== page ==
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Managing remote workers is a 21st century challenge for managers with international teams and information technology enabling more workers to work from home. It is also a new challenge for businesses having to work from home during the coronavirus lock downs and stay at home orders.
Factors that can make remote work especially demanding and result in declines in job performance and engagement include lack of face-to-face supervision, lack of access to information, interpersonal challenges, social isolation and distractions at home.
So how can you manage remote workers and maximise their engagement and productivity? Here are some tips and strategies that may help you:
Equip your team with the right technology and telephony. To work from home you and your team will need both technology and telephony so they can be effective in their roles. Consider computers, telephony, email, video conferencing and other forms of app based collaboration, as well as peripheral equipment like webcams and headphones. There may also be additional requirements specific to your business.
Arrange structured daily check-ins. Successful remote managers establish structured daily check ins with their remote team. This usually takes the form of a daily team call and one-on-one calls with the team members. The calls need to be regular and predictable, with an opportunity for team members to consult with you and raise their concerns and questions.
Focus on communication. Communication with remote workers is key. Think about how you communicate with your remote workers and your own communication skills, as well as improving the communication skills of your team members. Remote communication is more challenging than if you are all in an office together. Communication needs to be proactive, structured, regular, clear and concise and inclusive, so team members feel fully involved and motivated and you fully understand how everyone is getting on in achieving their goals, objectives and plans.
Set processes and procedures. Be clear with remote workers regarding processes and procedures for working remotely. This may include the frequency, means and timing of communication, how information should be shared, how work will be carried out at home, reporting and review processes. It is easy for remote workers to do their own thing, which can negatively impact efficiency and productivity, so be clear about standard processes and procedures.
Set expectations and establish boundaries. Set clear expectations to keep team members working towards the same goals, including working hours, availability, communication, meetings and response times. Also establish boundaries so team members can separate their work from their personal life. There may be team members working from different time zones so work schedules and actions by each team member need to respect those of others. This will help in building positive relationships between team members and with you.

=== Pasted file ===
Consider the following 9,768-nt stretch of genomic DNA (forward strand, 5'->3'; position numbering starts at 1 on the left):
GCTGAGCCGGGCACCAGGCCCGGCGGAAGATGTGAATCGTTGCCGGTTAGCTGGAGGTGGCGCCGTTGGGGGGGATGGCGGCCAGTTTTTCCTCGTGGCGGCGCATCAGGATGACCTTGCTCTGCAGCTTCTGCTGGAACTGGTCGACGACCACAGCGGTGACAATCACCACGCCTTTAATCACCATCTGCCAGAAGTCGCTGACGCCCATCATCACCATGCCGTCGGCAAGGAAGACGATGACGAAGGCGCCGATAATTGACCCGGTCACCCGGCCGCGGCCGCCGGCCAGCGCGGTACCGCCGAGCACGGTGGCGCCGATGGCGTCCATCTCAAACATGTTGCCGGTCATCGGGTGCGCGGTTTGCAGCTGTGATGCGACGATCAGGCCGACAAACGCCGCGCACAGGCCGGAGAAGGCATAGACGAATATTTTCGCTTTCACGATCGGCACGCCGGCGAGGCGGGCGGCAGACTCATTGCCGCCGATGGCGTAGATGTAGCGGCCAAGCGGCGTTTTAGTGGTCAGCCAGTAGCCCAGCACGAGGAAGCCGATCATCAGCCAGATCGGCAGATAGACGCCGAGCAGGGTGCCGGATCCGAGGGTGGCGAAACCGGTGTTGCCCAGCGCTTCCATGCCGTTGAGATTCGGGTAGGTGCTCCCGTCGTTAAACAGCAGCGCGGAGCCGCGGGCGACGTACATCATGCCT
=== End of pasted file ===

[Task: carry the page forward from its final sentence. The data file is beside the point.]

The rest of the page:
Provide opportunities for remote social interaction. With a remote team it is vital to provide opportunities for remote social interaction. This can be done by allowing some basic social interaction at the start of team calls just for non-work items, for example, how was your weekend? Or other social interaction like virtual team social catch ups, quizzes or coffee get togethers. Encourage your team to organise and run these themselves. Virtual social contact can help reduce feelings of isolation and promote a sense of belonging.
Offer encouragement and emotional support. Remote working is quite different to working together in one location. It is important for managers to acknowledge stress, listen to team members concerns and empathise with remote workers. Team members will not necessarily tell you if they have concerns or issues and it is much harder to realise how a team member is feeling when they work remotely, so as a manager you need to ask appropriate questions. Simple questions like: How are you? What is going well? What is not going so well? can work but you also need to listen carefully to your team members and if you notice something use comments like 'It sounds like you are feeling stressed...' to open up a conversation.
Don't forgot all the standard ways of managing and motivating your team. When managing a remote team don't forget all the standard ways of managing and motivating a team such as making your team feel valued, communicating regularly in an open and honest way, sharing the company vision, goals and plans and setting clear team and individual goals and plans, reviewing progress and performance on a regular basis, running regular team and one to one meetings, developing trust and teamwork, encouraging learning and development and empowering your team through coaching and mentoring. You can find many tips and strategies on these areas in the Articles section of our website.
Hopefully, this article will have given you some ideas to think about when managing a remote team or if you are part of a remote team.
Author: Liz Makin
Published: April 2020
Makin It Happen has a range of personal development online courses to purchase, created by Liz Makin, including communication, resilience, time management, stress management and coaching. Liz Makin also provides personalised business coaching, business mentoring and stress management services to business owners, directors, managers and professionals.
Please call Liz on 01780 765270 or email Liz@makinithappen.co.uk
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